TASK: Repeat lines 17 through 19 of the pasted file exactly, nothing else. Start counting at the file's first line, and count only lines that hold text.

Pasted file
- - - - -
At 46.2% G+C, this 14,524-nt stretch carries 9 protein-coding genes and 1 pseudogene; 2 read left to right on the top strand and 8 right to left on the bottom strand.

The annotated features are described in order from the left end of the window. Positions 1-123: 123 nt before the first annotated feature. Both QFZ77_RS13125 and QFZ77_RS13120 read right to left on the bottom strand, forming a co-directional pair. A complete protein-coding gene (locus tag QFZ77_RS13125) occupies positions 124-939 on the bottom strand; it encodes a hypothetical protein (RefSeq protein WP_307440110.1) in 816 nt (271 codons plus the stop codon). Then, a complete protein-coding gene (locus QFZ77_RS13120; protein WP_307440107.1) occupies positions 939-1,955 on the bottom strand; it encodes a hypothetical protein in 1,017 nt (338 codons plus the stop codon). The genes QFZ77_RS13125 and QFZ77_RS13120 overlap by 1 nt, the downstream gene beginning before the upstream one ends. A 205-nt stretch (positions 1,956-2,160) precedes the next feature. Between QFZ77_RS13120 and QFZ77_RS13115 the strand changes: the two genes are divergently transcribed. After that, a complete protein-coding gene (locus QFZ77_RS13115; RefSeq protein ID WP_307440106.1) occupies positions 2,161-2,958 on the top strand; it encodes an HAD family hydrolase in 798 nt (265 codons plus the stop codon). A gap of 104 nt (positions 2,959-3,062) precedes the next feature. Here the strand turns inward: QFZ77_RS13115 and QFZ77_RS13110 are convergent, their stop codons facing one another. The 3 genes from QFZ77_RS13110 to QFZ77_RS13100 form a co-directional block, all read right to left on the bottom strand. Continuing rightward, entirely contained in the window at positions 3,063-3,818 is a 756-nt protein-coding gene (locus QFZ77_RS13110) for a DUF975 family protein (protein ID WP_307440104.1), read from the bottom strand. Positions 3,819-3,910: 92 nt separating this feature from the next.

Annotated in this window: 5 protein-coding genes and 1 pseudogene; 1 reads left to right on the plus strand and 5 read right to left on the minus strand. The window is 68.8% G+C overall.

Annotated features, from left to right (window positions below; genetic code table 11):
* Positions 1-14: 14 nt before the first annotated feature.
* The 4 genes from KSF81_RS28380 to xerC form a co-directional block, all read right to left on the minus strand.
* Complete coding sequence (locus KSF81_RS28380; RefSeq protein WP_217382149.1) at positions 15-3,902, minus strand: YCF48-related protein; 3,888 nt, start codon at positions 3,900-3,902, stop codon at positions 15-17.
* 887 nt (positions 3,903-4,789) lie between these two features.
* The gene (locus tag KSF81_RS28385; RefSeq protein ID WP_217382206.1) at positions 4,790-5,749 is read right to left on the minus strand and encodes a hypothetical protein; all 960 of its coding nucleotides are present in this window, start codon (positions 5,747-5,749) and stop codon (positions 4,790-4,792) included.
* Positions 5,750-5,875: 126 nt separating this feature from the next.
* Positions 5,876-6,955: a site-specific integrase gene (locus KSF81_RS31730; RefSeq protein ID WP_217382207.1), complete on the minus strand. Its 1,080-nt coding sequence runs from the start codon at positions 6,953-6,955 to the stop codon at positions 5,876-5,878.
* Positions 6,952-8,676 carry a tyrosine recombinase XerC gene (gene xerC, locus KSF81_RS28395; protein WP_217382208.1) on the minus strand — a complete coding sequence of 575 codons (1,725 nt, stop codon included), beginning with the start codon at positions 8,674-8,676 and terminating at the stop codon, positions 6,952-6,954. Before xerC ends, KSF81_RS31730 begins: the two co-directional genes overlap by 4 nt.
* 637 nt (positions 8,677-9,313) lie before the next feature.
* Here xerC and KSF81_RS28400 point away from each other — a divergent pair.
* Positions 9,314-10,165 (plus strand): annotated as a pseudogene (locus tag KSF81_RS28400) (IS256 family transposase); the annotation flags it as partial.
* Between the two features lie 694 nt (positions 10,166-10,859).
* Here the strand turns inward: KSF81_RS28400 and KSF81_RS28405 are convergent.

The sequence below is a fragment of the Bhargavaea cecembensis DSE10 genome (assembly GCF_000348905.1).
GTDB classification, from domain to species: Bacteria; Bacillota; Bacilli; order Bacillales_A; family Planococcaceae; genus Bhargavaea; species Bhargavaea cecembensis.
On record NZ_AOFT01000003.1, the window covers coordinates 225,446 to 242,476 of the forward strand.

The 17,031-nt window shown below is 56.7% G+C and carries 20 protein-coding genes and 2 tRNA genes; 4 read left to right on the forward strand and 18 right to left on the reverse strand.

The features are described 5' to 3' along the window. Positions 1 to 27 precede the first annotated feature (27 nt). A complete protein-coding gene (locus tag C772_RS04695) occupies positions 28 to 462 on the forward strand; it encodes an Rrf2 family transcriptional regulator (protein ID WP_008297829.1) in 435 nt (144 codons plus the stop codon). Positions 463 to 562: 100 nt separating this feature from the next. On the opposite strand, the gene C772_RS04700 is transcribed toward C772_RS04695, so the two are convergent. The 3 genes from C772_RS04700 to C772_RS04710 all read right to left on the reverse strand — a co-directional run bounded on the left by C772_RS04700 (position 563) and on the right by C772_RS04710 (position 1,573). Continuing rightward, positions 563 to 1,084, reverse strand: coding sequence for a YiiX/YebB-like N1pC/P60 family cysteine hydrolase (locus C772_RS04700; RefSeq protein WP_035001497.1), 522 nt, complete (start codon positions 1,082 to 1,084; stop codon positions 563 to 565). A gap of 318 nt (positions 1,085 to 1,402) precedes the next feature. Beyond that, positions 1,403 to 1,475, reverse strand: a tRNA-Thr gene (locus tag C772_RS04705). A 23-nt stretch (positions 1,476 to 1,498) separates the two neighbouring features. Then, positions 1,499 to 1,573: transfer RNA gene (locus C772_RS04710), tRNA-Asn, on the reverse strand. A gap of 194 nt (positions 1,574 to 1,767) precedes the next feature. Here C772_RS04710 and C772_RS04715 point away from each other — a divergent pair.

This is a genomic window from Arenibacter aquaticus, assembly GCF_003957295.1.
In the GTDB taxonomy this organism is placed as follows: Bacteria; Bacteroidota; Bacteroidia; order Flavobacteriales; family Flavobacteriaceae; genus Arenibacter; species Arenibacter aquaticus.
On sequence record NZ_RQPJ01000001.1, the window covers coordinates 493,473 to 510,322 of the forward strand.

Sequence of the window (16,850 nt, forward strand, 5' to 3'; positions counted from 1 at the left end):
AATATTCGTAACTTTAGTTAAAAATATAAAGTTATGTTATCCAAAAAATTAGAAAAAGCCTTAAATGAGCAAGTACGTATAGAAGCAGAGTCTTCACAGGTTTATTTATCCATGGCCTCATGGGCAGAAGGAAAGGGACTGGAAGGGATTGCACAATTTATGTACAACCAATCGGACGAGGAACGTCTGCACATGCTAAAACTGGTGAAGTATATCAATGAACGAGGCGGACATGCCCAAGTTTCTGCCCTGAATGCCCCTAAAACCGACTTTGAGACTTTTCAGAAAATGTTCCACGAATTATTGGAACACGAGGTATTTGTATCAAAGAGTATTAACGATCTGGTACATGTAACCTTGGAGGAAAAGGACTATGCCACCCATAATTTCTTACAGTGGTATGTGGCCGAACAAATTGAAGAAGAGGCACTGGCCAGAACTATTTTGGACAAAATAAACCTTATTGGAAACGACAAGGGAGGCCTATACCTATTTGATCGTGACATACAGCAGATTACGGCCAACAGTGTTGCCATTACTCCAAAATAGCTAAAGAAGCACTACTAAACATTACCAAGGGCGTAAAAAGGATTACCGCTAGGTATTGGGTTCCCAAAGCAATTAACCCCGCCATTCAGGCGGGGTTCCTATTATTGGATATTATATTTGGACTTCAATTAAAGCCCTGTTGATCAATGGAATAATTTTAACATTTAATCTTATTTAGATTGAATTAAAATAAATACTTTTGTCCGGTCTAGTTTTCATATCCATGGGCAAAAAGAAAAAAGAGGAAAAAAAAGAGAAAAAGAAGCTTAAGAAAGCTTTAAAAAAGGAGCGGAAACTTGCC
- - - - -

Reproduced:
* Here the strand turns inward: KSF81_RS28400 and KSF81_RS28405 are convergent.

The sequence below is a fragment of the Bhargavaea cecembensis DSE10 genome (assembly GCF_000348905.1).
GTDB classification, from domain to species: Bacteria; Bacillota; Bacilli; order Bacillales_A; family Planococcaceae; genus Bhargavaea; species Bhargavaea cecembensis.